In an example of another preferred embodiment, FIG. 5 illustrates a transmission line configuration 500 for an electrical equipment system, and transmission line monitoring signals observed on the main line that consist of transmitted as well as reflected waveforms for detecting short and soft short conditions in the loads. Using this approach, master circuitry 506 is used to directly monitor the reflections off the main line 502. Preferably, a signal pulse such as a sine wave or single pulse is transmitted on the main line 502. The reflected wave returning from the main line 502 is then sensed by the master 506. The resulting reflected signal is a function of the integrity of the main line 502. The signal characteristics and time delay of the reflected signal give indications of where faults in the line exist. Preferably in the transmission line approach, a termination impedance may be utilized both on the main line and load lines to optimize the line impedance.

Now referring primarily to FIG. 6, an RF monitoring system 600 is illustrated that is capable of detecting short or soft short conditions. Preferably, each load to be monitored is equipped with a module 602 capable of generating an RF signal on the load terminals, and each load and monitoring device may be operated in a diagnostic mode. In the diagnostic mode, a monitoring device RF signal generator transmits one or more RF signals to a nearby RF detector. If a load has a fault such as a short or soft short, the RF detector in turn either receives no signal or a small signal relative to the expected signal for conditions wherein the load is without fault. This technique may also be used for detecting the existence of faults on the main line 604.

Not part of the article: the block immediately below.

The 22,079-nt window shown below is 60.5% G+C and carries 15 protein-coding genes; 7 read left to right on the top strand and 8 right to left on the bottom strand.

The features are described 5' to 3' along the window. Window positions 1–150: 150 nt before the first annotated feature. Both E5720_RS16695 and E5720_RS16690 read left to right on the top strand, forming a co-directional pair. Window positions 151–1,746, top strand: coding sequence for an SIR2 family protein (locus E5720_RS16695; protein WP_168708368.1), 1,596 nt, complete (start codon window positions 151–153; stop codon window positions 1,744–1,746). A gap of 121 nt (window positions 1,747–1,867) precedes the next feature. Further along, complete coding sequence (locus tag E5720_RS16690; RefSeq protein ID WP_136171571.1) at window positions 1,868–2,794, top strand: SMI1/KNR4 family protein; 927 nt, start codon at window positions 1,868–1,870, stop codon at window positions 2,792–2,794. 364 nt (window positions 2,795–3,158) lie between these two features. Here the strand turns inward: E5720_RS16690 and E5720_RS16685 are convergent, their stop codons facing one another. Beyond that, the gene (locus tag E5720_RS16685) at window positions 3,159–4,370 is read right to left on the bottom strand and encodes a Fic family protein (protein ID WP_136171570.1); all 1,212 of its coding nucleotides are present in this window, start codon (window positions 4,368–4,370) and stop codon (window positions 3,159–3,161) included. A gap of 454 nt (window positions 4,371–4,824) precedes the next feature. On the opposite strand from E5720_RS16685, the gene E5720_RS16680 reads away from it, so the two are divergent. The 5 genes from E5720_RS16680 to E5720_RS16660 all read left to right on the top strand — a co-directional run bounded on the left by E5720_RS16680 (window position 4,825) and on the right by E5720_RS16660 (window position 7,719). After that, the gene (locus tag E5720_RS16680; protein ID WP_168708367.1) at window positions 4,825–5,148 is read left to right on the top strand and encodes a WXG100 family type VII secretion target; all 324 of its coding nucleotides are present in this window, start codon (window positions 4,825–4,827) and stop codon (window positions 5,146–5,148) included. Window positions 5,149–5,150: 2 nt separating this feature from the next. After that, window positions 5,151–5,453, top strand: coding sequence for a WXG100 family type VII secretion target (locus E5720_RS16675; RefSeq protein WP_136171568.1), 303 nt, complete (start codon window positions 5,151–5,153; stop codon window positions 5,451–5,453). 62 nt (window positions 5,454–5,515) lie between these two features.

In another example of an alternative RF monitoring system 700 and method, as depicted in FIG. 7, an RF signal generator 702 is preferably located external to the loads, and an RF signal detector is located at the load(s) to be monitored. If a monitored load has a soft short or short, the detected RF signal at the load is small, or nonexistent, compared with expected normal signal levels when the circuit is without fault. The monitored load condition can then in turn be reported to indicate the status of particular loads.

FIG. 8 illustrates a multi-wire monitoring system 800 and method for detecting short or soft short fault conditions. One or more wires 802 is deployed to connect to each of the monitored loads through a switch to one side of one or more bridge diodes 804 placed between the inputs of the load. If one or more faulty loads exists, the current in the additional wire(s) increases or decreases relative to the current in the main line(s) 806, indicating the existence and location of the faulty loads. Preferably, in a multi-wire monitoring system as described above, each of the monitored load circuits may be independently placed in a quiescent diagnostic mode with no current load. In this mode, only one load circuit has the monitoring switch turned on at any given time. In the event that current is observed in the monitoring wire(s), the presence of a fault is indicated for that particular load.